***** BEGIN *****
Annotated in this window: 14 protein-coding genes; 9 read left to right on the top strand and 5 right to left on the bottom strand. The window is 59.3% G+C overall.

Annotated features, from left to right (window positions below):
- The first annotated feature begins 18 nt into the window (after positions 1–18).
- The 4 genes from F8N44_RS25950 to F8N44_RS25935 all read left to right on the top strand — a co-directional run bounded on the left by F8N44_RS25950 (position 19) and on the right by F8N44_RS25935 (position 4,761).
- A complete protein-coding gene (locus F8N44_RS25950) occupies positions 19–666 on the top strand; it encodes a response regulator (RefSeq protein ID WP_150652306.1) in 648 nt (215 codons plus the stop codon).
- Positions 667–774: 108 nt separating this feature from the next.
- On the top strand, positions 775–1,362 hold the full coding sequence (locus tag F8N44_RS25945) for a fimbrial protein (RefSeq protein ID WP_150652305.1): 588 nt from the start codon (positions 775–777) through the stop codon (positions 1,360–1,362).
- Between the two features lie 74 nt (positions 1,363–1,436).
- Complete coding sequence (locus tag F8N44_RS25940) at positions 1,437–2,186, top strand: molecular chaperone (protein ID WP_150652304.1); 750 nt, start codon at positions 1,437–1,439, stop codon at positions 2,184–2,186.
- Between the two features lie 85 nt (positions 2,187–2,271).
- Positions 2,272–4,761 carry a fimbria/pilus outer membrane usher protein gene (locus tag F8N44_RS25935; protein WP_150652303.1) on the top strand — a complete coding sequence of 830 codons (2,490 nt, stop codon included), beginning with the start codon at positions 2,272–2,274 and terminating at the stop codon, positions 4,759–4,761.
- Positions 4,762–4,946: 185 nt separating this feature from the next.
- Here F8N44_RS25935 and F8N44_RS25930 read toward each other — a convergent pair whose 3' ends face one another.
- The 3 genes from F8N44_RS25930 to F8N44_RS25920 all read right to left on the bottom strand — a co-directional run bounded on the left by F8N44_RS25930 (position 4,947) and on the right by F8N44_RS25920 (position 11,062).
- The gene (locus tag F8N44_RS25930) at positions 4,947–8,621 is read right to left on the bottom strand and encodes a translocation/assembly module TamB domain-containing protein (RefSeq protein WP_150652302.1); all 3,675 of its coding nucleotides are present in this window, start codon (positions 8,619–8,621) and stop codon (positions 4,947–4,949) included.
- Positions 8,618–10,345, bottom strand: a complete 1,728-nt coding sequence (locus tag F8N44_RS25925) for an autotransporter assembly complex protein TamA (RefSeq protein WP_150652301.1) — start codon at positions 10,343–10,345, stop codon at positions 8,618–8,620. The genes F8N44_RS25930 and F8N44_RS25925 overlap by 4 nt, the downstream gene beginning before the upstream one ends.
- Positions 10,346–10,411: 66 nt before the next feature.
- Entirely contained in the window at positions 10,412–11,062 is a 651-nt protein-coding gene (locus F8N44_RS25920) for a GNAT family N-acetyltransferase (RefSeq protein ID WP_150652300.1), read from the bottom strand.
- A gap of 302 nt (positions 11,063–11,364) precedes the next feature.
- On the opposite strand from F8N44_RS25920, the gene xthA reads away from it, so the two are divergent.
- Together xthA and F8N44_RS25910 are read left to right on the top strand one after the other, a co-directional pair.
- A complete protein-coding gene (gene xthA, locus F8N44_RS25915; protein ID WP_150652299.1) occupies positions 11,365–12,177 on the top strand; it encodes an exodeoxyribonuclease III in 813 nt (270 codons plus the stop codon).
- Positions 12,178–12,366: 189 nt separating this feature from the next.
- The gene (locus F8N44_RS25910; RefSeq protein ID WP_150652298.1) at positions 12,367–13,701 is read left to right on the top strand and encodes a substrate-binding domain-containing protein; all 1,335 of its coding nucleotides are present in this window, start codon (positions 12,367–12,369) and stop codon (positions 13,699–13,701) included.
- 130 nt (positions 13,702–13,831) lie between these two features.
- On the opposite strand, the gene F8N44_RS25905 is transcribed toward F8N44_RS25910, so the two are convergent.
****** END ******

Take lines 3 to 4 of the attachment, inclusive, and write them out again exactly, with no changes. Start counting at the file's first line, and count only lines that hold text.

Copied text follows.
- The first annotated feature begins 18 nt into the window (after positions 1–18).
- The 4 genes from F8N44_RS25950 to F8N44_RS25935 all read left to right on the top strand — a co-directional run bounded on the left by F8N44_RS25950 (position 19) and on the right by F8N44_RS25935 (position 4,761).